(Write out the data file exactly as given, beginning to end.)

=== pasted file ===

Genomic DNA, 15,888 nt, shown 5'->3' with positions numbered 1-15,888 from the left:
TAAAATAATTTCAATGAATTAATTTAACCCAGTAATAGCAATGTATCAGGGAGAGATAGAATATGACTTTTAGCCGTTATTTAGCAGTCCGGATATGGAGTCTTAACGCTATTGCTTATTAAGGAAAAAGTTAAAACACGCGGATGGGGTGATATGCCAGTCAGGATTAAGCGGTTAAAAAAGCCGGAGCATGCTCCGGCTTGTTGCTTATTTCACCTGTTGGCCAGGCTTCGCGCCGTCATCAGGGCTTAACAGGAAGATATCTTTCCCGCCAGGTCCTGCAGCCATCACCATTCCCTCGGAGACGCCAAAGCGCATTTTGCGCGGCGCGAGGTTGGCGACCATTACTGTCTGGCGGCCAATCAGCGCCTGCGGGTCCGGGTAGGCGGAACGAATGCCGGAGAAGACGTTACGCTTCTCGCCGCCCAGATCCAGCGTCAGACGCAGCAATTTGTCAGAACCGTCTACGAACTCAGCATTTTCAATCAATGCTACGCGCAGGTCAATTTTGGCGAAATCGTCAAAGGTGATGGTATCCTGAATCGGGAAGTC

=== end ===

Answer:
Genomic DNA, 15,888 nt, shown 5'->3' with positions numbered 1-15,888 from the left:
TAAAATAATTTCAATGAATTAATTTAACCCAGTAATAGCAATGTATCAGGGAGAGATAGAATATGACTTTTAGCCGTTATTTAGCAGTCCGGATATGGAGTCTTAACGCTATTGCTTATTAAGGAAAAAGTTAAAACACGCGGATGGGGTGATATGCCAGTCAGGATTAAGCGGTTAAAAAAGCCGGAGCATGCTCCGGCTTGTTGCTTATTTCACCTGTTGGCCAGGCTTCGCGCCGTCATCAGGGCTTAACAGGAAGATATCTTTCCCGCCAGGTCCTGCAGCCATCACCATTCCCTCGGAGACGCCAAAGCGCATTTTGCGCGGCGCGAGGTTGGCGACCATTACTGTCTGGCGGCCAATCAGCGCCTGCGGGTCCGGGTAGGCGGAACGAATGCCGGAGAAGACGTTACGCTTCTCGCCGCCCAGATCCAGCGTCAGACGCAGCAATTTGTCAGAACCGTCTACGAACTCAGCATTTTCAATCAATGCTACGCGCAGGTCAATTTTGGCGAAATCGTCAAAGGTGATGGTATCCTGAATCGGGAAGTC